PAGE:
Exxon Mobil Corp. is forging ahead with a multi-billion-dollar petrochemical complex that’s the cornerstone of its growth strategy in China, even as political tensions push other corporations to reassess their exposure there.

Exxon executives have made multiple trips this year to check progress on the project in Huizhou, China, according to people familiar with the matter who asked not to be identified while discussing internal matters. The facility is the biggest of a dozen or more new projects in the country being developed by companies that will produce ethylene, a plastic feedstock, according to S&P Global. It is designed to allow for expansion beyond its initial build-out, according to six people who worked on the project.

The prize is a major stake in the top growth market for petrochemicals, which supplies the plastics, resins and fibers used by China’s manufacturing industry to make everyday consumer products that end up in homes all over the globe. But diplomatic strain between the US and China — over the Asian country’s friendship with Russia, spying claims, and policy toward Taiwan – has intensified the strategy’s risks.

Exxon’s commitment to the new facility stands in contrast with some other companies’ moves, with the likes of Apple Inc., Nike Inc. and Adidas AG as well as auto-parts makers diluting their supply-chain exposure in China by investing in nearby countries like Vietnam and Thailand.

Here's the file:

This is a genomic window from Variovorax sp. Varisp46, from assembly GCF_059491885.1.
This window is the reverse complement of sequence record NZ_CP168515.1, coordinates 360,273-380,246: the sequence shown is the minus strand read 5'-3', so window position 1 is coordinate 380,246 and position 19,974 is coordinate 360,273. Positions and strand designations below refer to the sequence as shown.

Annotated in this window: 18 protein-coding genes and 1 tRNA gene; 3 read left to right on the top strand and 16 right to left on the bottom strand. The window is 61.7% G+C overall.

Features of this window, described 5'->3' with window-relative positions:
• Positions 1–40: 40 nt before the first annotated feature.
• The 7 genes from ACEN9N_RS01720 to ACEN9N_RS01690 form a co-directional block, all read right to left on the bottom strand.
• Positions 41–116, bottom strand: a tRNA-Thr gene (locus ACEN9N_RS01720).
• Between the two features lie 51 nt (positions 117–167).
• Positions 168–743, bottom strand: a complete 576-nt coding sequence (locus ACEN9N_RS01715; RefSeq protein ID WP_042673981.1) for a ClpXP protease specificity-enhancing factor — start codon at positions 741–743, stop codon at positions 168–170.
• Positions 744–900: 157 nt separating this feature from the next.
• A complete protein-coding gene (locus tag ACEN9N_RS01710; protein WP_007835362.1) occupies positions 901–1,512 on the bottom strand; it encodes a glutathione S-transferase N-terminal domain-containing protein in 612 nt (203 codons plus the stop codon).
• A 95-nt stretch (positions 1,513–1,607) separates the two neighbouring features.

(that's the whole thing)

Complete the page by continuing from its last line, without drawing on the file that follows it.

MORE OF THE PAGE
Many executives are growing more pessimistic about the relationship between Washington and Beijing, according to an American Chamber of Commerce in China survey published in April.

“Business sentiment has definitely soured as the relationship turns more adversarial,” said Nikhil Celly, a professor of international business at the University of Houston. “Previously, almost every company said China was a great place to invest, but now they’ll be more careful, especially with future investments.”

Still, Exxon has powerful incentives to proceed with its investment there. The company views demand growth in petrochemicals, which are derived from fossil fuels, far outlasting that of oil, which it expects to effectively flatline through 2050. Chemicals such as ethylene and polypropylene, the building blocks of plastic bottles, food packaging and medical instruments, are much harder to replace with low-carbon alternatives. Exxon expects global demand for chemicals to increase 42% from 2017 to 2030, compared with just 5% for gasoline.